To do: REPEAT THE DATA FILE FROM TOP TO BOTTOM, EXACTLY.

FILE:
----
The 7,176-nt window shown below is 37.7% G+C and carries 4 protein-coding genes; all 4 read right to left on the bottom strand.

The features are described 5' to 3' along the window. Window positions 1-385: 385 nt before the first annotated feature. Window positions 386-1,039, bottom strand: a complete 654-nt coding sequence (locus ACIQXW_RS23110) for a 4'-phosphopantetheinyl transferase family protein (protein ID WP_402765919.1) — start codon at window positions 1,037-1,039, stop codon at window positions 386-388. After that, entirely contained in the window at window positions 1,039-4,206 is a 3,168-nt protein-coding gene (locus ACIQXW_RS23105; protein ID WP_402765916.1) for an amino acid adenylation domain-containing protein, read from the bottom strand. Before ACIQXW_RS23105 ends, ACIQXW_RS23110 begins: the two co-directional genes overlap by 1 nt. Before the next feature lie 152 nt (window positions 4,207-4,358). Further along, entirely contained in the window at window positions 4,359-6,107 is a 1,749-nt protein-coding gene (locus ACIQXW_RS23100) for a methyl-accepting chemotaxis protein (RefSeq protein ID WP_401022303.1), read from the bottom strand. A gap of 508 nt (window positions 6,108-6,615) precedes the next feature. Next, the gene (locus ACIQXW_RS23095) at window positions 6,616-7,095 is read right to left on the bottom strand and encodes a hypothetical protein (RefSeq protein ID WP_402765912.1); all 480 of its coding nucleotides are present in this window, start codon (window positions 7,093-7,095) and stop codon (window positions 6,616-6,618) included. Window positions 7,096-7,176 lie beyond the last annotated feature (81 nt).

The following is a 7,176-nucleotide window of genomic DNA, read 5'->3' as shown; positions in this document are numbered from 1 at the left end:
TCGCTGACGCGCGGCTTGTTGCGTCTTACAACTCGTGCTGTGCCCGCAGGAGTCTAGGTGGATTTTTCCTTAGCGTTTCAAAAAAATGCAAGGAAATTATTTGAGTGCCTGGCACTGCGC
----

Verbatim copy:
The 7,176-nt window shown below is 37.7% G+C and carries 4 protein-coding genes; all 4 read right to left on the bottom strand.

The features are described 5' to 3' along the window. Window positions 1-385: 385 nt before the first annotated feature. Window positions 386-1,039, bottom strand: a complete 654-nt coding sequence (locus ACIQXW_RS23110) for a 4'-phosphopantetheinyl transferase family protein (protein ID WP_402765919.1) — start codon at window positions 1,037-1,039, stop codon at window positions 386-388. After that, entirely contained in the window at window positions 1,039-4,206 is a 3,168-nt protein-coding gene (locus ACIQXW_RS23105; protein ID WP_402765916.1) for an amino acid adenylation domain-containing protein, read from the bottom strand. Before ACIQXW_RS23105 ends, ACIQXW_RS23110 begins: the two co-directional genes overlap by 1 nt. Before the next feature lie 152 nt (window positions 4,207-4,358). Further along, entirely contained in the window at window positions 4,359-6,107 is a 1,749-nt protein-coding gene (locus ACIQXW_RS23100) for a methyl-accepting chemotaxis protein (RefSeq protein ID WP_401022303.1), read from the bottom strand. A gap of 508 nt (window positions 6,108-6,615) precedes the next feature. Next, the gene (locus ACIQXW_RS23095) at window positions 6,616-7,095 is read right to left on the bottom strand and encodes a hypothetical protein (RefSeq protein ID WP_402765912.1); all 480 of its coding nucleotides are present in this window, start codon (window positions 7,093-7,095) and stop codon (window positions 6,616-6,618) included. Window positions 7,096-7,176 lie beyond the last annotated feature (81 nt).

The following is a 7,176-nucleotide window of genomic DNA, read 5'->3' as shown; positions in this document are numbered from 1 at the left end:
TCGCTGACGCGCGGCTTGTTGCGTCTTACAACTCGTGCTGTGCCCGCAGGAGTCTAGGTGGATTTTTCCTTAGCGTTTCAAAAAAATGCAAGGAAATTATTTGAGTGCCTGGCACTGCGC